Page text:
American Civil Rights leader Martin Luther King, Jr. (1929-1968) speaks at a press conference for Clergy & Laymen Concerned About Vietnam, held at the Belmont Plaza Hotel, New York City, January 12, 1968. He announced the Poor People's March On Washington at this event. (Photo by John Goodwin/Getty Images)

There has been much discussion and controversy about President Obama‘s endorsement of marriage equality. He’s been called the first ‘gay president’ and he’s been assailed by critics (and some former supporters) for his positions on gay rights. Some leaders within the black community have supported the president and others have denounced him. An emotional battle has been surging over the rights of the LGBT community and some have asked the question: “What Would Martin Do?” If the civil rights leader and activist Dr. Martin Luther King Jr. was alive today, how would he feel about gay rights and marriage equality? The Huffington Post has the story:

President Obama’s declaration of support for marriage equality has created an uproar in Christian communities across America, and nowhere more poignantly than in the Black Church where the President is largely admired, but which has traditionally been more socially conservative on issues of sexuality.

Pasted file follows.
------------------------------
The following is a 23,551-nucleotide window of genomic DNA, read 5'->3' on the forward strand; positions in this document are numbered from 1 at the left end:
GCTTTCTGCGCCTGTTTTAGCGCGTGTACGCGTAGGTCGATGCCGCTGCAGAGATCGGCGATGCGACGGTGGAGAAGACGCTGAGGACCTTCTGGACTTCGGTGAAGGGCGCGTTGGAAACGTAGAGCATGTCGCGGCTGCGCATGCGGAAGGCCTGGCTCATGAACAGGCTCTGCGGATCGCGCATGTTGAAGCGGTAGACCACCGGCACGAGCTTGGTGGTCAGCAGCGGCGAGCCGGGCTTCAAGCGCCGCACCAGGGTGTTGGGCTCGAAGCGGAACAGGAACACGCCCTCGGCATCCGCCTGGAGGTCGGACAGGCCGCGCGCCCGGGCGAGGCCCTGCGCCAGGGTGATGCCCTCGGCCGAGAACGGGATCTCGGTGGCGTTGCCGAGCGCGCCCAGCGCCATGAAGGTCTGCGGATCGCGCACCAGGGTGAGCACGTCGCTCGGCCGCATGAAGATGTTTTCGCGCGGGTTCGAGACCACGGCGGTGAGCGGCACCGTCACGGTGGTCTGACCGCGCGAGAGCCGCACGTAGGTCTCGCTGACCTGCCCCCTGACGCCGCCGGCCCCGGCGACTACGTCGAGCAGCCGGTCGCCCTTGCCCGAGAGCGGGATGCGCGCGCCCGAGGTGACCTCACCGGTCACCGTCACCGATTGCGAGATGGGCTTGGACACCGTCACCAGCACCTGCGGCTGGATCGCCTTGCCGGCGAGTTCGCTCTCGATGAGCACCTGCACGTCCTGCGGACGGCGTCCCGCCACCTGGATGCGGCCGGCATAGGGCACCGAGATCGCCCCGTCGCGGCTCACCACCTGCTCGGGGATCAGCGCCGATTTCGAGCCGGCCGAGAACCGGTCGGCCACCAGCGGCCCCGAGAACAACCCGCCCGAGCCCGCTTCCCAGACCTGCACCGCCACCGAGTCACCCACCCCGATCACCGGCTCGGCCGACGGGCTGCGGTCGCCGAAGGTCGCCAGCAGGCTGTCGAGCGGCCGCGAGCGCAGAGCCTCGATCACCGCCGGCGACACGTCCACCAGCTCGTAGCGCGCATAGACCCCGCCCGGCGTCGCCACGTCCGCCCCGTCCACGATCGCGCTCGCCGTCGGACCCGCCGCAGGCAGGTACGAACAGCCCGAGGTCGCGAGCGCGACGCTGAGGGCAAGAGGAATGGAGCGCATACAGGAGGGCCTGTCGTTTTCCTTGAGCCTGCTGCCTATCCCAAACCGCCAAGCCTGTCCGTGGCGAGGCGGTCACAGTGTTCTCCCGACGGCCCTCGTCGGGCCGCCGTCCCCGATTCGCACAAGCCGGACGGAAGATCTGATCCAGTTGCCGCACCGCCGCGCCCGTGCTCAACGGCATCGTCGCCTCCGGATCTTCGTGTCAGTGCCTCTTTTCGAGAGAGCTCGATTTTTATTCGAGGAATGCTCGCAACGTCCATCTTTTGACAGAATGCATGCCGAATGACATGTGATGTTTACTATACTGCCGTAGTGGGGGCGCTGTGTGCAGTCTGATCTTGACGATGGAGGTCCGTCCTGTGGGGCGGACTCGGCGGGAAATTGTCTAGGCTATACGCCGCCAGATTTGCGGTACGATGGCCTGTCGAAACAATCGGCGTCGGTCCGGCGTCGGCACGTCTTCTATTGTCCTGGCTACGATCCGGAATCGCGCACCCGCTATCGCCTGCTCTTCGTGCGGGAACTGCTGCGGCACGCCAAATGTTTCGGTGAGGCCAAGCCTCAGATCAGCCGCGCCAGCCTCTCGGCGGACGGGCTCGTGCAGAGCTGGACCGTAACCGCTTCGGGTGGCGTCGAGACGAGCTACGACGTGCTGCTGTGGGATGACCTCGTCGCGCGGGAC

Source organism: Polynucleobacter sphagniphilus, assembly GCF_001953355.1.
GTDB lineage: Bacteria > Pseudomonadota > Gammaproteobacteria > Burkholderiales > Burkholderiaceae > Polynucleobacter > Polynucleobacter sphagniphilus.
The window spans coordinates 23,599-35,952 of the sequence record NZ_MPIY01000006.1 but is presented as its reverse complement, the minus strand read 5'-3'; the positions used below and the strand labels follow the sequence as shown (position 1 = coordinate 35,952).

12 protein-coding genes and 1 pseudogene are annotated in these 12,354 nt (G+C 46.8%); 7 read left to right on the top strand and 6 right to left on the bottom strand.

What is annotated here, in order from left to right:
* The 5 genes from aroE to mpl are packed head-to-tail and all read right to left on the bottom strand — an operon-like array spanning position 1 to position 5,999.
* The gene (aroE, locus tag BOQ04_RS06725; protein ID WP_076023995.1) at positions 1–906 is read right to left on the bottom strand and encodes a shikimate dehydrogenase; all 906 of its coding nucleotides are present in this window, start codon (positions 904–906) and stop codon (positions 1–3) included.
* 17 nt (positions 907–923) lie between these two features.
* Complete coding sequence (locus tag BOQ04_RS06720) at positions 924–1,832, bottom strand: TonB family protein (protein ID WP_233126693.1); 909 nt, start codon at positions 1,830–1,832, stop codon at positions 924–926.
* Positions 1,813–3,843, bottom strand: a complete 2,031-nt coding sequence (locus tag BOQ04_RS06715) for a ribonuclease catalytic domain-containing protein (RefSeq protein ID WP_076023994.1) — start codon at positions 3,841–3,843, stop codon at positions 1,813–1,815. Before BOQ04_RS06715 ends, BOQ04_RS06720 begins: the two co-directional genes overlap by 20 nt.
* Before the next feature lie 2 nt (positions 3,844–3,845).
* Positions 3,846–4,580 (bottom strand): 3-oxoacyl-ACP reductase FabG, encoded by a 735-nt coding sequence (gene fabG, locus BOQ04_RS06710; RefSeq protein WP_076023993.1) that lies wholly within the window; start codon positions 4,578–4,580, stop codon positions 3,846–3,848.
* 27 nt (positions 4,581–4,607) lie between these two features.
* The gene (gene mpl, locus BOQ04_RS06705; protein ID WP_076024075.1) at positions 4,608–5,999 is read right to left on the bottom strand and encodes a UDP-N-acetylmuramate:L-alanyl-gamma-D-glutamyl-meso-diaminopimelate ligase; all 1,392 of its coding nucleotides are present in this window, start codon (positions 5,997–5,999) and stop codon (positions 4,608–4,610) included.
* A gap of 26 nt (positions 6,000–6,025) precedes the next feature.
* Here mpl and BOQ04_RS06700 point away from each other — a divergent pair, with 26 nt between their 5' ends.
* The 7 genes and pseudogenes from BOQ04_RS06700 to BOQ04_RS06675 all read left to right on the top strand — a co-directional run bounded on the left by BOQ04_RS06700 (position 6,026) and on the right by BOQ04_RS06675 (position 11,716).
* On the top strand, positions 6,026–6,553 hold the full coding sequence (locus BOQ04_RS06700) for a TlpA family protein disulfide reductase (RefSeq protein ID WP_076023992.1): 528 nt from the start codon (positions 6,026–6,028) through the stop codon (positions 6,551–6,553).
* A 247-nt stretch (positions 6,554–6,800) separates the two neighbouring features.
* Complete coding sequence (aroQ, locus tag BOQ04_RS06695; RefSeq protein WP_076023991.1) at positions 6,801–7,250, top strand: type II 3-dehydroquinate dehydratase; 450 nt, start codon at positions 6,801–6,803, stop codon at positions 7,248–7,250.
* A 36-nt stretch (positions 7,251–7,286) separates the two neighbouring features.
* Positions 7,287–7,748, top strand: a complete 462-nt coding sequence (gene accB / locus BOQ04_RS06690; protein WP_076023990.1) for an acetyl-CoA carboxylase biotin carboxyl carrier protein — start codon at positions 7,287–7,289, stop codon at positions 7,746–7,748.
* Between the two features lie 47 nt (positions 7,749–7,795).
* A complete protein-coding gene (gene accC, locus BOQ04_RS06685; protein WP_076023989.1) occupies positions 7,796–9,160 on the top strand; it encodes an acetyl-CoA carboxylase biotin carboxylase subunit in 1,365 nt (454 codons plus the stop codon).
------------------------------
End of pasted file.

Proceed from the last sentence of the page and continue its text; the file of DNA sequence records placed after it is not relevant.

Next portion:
Many African American leaders have come out strongly in support of same-sex marriage and the president as a fundamental issue of justice and civil rights. The NAACP made the decision to support marriage equality with the Chairman of the Board of Directors, Roslyn M. Brock, stating: “The mission of the NAACP has always been to ensure the political, social and economic equality of all people. We have and will oppose efforts to codify discrimination into law.”

Likewise, Rev. Dr. Otis Moss III, said to his church: The question I believe we should pose to our congregations is, “Should all Americans have the same civil rights?”

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